A feminist retelling of Robin Hood, you say?
Count me in!
Today is the release day of Betsy Cornwell’s new book The Forest Queen… And honestly it’s one of the best fantasy books I’ve read in ages; I loved the story-line, the characters, the narrative – I loved e v e r y t h i n g & I’ve already committed myself to buy every cover edition that this book ever has released.
I received this book from Clarion Reads in return for an honest review.
This book contains animal hunting, discussions of rape, domestic abuse & violent scenes.
I went into this book knowing that I’d enjoy it – not because I love the series that this has been created for or for Betsy’s writing because I’ve never read either; but because I fell in love with the idea behind this story & I had faith that Betsy would execute it well (spoiler: she did).
The Forest Queen is a story about Sylvie – a young lady that runs away from her violent & cruel brother, the local Sheriff & man of the manor, to live in the woods with her childhood best friend & a pregnant woman she’s only just met… little does Sylvie know that soon there will be more than just three of them fighting to survive in the wilderness, or that stealing from the rich to give to the poor will make her go down in history.
Although this is a retelling of a long-told story, it didn’t feel like it; Sylvie’s narrative was fresh & developed so well throughout the book that she was totally her own character – the people that surrounded her may also have been based on other characters but their own personalities shone through throughout so that only their names reminded you of their basis. Betsy threw in some of her own characters as well though, & these brand new personalities helped make this story it’s own to tell, & didn’t leave me feeling like I was rereading a tale we all know.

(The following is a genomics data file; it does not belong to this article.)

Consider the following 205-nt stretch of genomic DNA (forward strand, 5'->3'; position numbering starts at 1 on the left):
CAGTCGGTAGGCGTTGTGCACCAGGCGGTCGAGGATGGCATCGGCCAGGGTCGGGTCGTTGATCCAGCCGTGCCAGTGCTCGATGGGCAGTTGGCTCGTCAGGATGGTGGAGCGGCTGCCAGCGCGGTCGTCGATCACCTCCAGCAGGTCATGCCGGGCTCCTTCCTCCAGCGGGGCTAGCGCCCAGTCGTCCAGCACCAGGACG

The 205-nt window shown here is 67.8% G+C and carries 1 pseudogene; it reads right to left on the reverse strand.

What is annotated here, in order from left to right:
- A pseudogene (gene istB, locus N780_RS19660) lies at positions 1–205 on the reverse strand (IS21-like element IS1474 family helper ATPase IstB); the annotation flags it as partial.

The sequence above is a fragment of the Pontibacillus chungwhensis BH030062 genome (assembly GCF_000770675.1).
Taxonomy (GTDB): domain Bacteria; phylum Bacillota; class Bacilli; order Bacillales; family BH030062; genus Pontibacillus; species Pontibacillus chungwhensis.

The Forest Queen really got under my skin & I got super attached to the characters without realising… there is a lot of emotion tied into this story because of why the characters all come together, but it’s threaded so delicately that you don’t realise how far you’ve fallen until the rug is pulled out from under you toward the end. Each of the main characters really did have their own story to tell & you could really tell how each of these people affected our protagonist & narrator Sylvie.
A lot of the emotion in this book also comes from the evil that is rooted within Sylvie’s brother John though, & that emotion twists your stomach until you feel beyond repulsed… the fact that Betsy managed to write such fundamentally good characters alongside one whom is the total opposite is an achievement in itself. Be that as it may, John’s evil doesn’t immediately jump out of the page at you – you know he’s cruel & arrogant from the start, but it’s not until the end that you realise how awful he truly is.
I genuinely adored this book & it’s one of those ARCs that I feel truly blessed to have received – I want to recommend this book to everyone I come across so please, please, please order yourself a copy! If you use an Amazon or Book Depository link to make a purchase I will receive a small fee at no cost to you so please consider doing so.
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